Sex And Reciprocity

Men are taught to prioritize themselves. Women are taught to prioritize men. As I was scrolling through Twitter the other day, I saw the quote above. I suddenly became still for a moment, pondering the complexities and truthfulness of the quote. In just a few words/sentences, someone managed to capture the essence of how boys…


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Men are taught to prioritize themselves. Women are taught to prioritize men.

As I was scrolling through Twitter the other day, I saw the quote above. I suddenly became still for a moment, pondering the complexities and truthfulness of the quote. In just a few words/sentences, someone managed to capture the essence of how boys and girls are raised differently in Nigeria. It is interesting the things I choose to commit to memory, so the quote has stuck with me because it encompasses everything we are taught as we are raised and socialized in Nigeria. Therefore, it is not surprising that this quote was at the back of my mind when I read the article “Bedroom Etiquette for Young, but Sexually Experienced African Women” by Loelah. Loelah masterfully captures the plight of many sexually active Nigerian women:

I would like to know what is considered sexually appropriate. Is it alright for me to show him what I like, maybe not verbally but with the movements of my body? … Is it ok for me give him head like I enjoy it or do I have to pretend to have never handled a penis before? … Basically, all I am asking is : Should I honour who I have come to know and love as myself or should I honour what I have been taught that I have to be?

These questions are neither new nor out of the ordinary. They are simple, but penitent questions that every young woman must ask, if not necessarily answer, as she comes into sexual awareness: “How do I maintain the allure of innocence and chastity while still expressing myself as a sexual being?” These are two opposing dichotomies that are nearly impossible to reconcile. It harkens back to the Madonna/Whore complex and all the children it has spawned: Virgin vs. Slut; Home-Trained vs. Wayward; New vs. Used; Wife material vs. Non-wife material; etc. A lot of people have discussed the hypocrisy in the stifling of female sexual agency while male “promiscuity” is, if not explicitly encouraged, certainly condoned. Chimamanda Adichie touches on this in her TED Talk “We Should All be Feminists.”  It is in this suppressive Nigerian environment that Loelah’s questions expose the inhumanity of Nigerian patriarchy. I am not going to spend much time discussing the Madonna/Whore complex [that is a topic for another day, which incidentally has been discussed multiple times before], so I am going to focus on the non-reciprocal nature of male and female sexual interactions in Nigeria.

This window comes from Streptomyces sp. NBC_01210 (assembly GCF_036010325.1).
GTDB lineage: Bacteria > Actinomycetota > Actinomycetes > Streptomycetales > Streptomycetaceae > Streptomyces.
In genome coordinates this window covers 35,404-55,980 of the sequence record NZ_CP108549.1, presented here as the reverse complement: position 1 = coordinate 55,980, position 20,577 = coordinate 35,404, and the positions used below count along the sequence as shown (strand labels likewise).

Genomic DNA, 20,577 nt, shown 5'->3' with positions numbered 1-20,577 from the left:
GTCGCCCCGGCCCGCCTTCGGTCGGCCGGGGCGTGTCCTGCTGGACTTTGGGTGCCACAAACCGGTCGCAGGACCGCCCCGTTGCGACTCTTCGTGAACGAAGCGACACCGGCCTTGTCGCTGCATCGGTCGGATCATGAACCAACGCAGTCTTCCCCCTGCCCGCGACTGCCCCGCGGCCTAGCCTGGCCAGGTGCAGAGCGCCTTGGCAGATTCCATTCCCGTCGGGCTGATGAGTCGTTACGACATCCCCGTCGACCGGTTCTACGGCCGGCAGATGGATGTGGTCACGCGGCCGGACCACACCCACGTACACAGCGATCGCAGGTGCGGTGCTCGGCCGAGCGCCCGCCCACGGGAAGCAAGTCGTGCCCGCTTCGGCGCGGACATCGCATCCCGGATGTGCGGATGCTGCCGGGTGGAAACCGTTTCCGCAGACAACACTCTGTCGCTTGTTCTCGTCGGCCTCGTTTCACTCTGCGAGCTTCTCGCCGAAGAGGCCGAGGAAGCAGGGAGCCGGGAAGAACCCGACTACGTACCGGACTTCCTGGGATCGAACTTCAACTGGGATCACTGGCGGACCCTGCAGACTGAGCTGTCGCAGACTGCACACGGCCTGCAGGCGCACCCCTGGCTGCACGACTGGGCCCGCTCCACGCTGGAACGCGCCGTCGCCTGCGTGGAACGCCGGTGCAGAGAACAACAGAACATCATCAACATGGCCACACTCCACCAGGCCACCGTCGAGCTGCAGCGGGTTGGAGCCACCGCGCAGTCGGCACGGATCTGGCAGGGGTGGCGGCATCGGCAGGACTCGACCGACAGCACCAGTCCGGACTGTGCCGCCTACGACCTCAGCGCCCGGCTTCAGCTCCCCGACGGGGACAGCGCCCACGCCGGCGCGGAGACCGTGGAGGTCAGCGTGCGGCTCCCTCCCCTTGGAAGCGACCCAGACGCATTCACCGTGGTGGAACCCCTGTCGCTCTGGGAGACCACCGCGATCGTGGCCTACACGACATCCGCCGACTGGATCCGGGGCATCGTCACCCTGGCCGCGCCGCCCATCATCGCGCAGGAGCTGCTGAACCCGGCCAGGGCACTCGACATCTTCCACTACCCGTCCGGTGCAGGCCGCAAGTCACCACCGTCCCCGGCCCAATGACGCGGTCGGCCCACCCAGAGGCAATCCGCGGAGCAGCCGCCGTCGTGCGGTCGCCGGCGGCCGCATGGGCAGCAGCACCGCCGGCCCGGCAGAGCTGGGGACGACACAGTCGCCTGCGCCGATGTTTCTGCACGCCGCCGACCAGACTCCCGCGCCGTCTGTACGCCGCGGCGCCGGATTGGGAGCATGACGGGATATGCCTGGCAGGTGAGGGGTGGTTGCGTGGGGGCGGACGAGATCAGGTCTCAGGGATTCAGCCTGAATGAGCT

I have talked about sex with quite a few people, men and women. While I cannot claim supreme knowledge of the inner workings of EVERY sexual interaction in Nigeria, I can share the patterns I have realized in the few conversations I have had. In one of these conversations, I was talking to Ken.* Ken was explaining how he likes to receive blow jobs: “My ex-girlfriend used to give me blowjobs all the time, but whenever she asked me to do likewise for her, I said no.” Now, there is absolutely nothing wrong with Ken liking blowjobs or the fact that he found someone willing to perform the act on him. The problem is his unwillingness/adamant refusal to pleasure his partner in the way she wants or has asked to be pleasured. 

In another conversation with a different friend, Mike,* he talked about how one lady he was having sex with was too “aggressive.” Being the curious person I am, I asked him to explain what he meant. “She asked for what she wanted,” he exclaimed. My mouth dropped open in shock. Eh … wait … what … “I am not understanding” (Insert Abraham Attah’s “Beasts of No Nation” meme here). To make everything clearer for myself, I asked whether HE asked for what he wanted and he said yes. I then asked if he was aggressive for telling his partner how to please him. I went further to ask him to explain exactly what is aggressive about asking for what one wants. He had no logical explanation when confronted with his hypocrisy.

Finally he muttered, “but, she is a woman.”